Fast Five Quiz: Are You Prepared to Confront Metastatic Breast Cancer?

Winston W. Tan, MD


December 21, 2021

Combined PET-CT scanning can identify axillary and non-axillary (eg, internal mammary or supraclavicular) lymph node metastasis for the purposes of staging locally advanced and inflammatory breast cancer before initiation of neoadjuvant therapy and restaging high-risk patients for local or distant recurrences.

Scintimammography is not indicated as a screening procedure for the detection of breast cancer. However, it may play a role in various specific clinical indications, as in cases of non-diagnostic or difficult mammography and in the evaluation of high-risk patients, tumor response to chemotherapy, and metastatic involvement of axillary lymph nodes.

Ultrasonography can provide valuable information about the nature and extent of solid masses and other breast lesions and can often provide useful information regarding the staging of the axilla. It is also useful in the guidance of biopsies and therapeutic procedures; its role in cancer screening is currently being investigated.

The high cost and limited availability of MRI as well as the difficulties inherent in performing and interpreting the studies with high false-positive rates, necessitate that the use of this modality be carefully considered before it is recommended. American Cancer Society guidelines and NCCN guidelines recommend annual breast MRI screening for women at high risk for breast cancer, which includes BRCA mutation carriers and their untested first-degree relatives; women with Li-Fraumeni syndrome and other high-risk predisposition syndromes; women with a history of thoracic radiation therapy between age 10-30 years; and women with greater than 20% lifetime risk of breast cancer based on risk assessment models.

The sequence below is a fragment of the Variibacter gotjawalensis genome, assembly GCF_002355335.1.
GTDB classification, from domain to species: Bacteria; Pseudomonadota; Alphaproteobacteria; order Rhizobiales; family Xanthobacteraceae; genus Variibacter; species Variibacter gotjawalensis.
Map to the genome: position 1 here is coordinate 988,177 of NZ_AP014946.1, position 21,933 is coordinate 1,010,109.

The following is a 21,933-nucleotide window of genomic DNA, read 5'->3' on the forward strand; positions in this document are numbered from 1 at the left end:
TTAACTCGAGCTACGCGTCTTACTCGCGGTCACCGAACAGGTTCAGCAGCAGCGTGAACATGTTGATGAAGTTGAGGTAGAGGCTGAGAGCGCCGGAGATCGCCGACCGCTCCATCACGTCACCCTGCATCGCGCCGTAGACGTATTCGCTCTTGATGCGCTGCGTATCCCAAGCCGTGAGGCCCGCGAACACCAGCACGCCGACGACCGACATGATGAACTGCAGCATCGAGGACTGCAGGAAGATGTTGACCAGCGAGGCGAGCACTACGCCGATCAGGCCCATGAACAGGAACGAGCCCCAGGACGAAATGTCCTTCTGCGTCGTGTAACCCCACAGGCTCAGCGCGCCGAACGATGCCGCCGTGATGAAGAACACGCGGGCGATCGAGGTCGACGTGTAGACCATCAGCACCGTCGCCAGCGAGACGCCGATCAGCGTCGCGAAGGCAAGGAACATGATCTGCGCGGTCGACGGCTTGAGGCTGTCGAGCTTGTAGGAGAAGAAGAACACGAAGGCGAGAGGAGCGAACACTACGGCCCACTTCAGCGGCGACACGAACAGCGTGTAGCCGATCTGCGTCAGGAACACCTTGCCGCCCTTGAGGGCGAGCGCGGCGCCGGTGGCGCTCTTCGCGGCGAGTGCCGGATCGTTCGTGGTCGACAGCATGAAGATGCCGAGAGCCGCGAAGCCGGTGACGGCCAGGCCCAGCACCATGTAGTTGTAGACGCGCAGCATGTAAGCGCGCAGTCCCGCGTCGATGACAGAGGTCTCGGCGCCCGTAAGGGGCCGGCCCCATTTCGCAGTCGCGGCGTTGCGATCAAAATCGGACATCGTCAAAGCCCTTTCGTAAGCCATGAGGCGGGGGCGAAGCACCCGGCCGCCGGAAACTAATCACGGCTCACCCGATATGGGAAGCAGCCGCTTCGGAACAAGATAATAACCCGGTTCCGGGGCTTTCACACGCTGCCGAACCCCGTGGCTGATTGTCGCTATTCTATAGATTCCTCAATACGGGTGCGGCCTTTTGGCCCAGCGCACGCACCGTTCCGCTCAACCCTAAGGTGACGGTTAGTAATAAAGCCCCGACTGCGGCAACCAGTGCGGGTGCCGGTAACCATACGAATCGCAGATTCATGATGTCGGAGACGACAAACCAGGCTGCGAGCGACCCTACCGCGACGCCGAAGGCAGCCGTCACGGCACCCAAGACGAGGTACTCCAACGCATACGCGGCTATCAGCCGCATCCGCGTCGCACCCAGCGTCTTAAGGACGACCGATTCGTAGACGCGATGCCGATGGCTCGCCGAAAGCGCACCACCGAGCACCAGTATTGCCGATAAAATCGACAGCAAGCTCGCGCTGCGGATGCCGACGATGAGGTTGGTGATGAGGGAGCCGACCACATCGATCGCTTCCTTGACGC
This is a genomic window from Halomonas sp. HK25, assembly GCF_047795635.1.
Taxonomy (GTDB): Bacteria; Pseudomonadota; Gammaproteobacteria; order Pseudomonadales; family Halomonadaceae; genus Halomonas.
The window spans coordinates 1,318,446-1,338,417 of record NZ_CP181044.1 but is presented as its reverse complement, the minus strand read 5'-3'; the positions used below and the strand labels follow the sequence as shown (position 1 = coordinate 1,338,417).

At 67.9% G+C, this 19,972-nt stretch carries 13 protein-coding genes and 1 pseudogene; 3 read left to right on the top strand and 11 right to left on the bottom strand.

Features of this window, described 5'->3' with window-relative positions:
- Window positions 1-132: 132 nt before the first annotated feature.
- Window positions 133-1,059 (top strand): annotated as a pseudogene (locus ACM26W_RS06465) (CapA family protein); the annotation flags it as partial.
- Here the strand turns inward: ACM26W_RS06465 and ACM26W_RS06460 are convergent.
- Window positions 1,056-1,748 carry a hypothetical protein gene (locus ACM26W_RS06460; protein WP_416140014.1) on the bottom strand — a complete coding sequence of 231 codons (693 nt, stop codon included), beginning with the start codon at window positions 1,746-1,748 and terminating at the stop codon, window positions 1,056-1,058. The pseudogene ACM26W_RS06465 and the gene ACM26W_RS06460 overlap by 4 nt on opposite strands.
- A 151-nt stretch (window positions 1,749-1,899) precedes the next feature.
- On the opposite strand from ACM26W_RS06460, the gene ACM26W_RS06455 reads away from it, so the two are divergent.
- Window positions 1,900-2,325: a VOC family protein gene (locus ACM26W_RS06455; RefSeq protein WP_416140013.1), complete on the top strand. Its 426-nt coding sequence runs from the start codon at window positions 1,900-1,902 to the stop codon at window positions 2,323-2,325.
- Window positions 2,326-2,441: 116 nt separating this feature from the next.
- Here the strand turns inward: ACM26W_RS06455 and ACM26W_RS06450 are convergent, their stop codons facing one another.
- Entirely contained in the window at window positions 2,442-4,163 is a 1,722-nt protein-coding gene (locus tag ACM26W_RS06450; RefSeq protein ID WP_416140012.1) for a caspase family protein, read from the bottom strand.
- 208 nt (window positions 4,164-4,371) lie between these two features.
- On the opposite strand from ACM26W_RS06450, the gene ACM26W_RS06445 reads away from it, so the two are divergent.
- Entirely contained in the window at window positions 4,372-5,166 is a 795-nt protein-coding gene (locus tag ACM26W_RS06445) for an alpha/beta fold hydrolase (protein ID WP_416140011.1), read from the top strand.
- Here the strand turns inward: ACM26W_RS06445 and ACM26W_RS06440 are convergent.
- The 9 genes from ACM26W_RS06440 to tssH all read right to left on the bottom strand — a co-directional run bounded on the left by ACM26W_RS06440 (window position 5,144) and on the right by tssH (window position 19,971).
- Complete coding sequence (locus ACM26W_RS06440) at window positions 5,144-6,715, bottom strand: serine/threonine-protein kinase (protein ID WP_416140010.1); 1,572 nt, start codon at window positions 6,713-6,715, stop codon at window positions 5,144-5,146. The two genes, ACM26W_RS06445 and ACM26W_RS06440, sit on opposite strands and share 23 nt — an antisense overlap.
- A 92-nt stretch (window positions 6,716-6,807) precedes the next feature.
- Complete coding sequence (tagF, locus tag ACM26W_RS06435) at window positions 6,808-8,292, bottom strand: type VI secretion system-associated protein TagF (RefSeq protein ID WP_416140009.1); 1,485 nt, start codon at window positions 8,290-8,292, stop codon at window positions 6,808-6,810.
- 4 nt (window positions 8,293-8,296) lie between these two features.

Other indications for MRI in breast cancer include:

  • Characterization of an indeterminate lesion after a full assessment with physical examination, mammography, and ultrasonography

  • Detection of occult breast carcinoma in a patient with carcinoma in an axillary lymph node

  • Evaluation of suspected multifocal or bilateral tumor

  • Evaluation of invasive lobular carcinoma, which has a high incidence of multifocality

  • Evaluation of suspected extensive high-grade intraductal carcinoma

  • Detection of occult primary breast carcinoma in the presence of metastatic adenocarcinoma of unknown origin

  • Monitoring of the response to neoadjuvant chemotherapy

  • Detection of recurrent breast cancer

Learn more about the workup of metastatic breast cancer.


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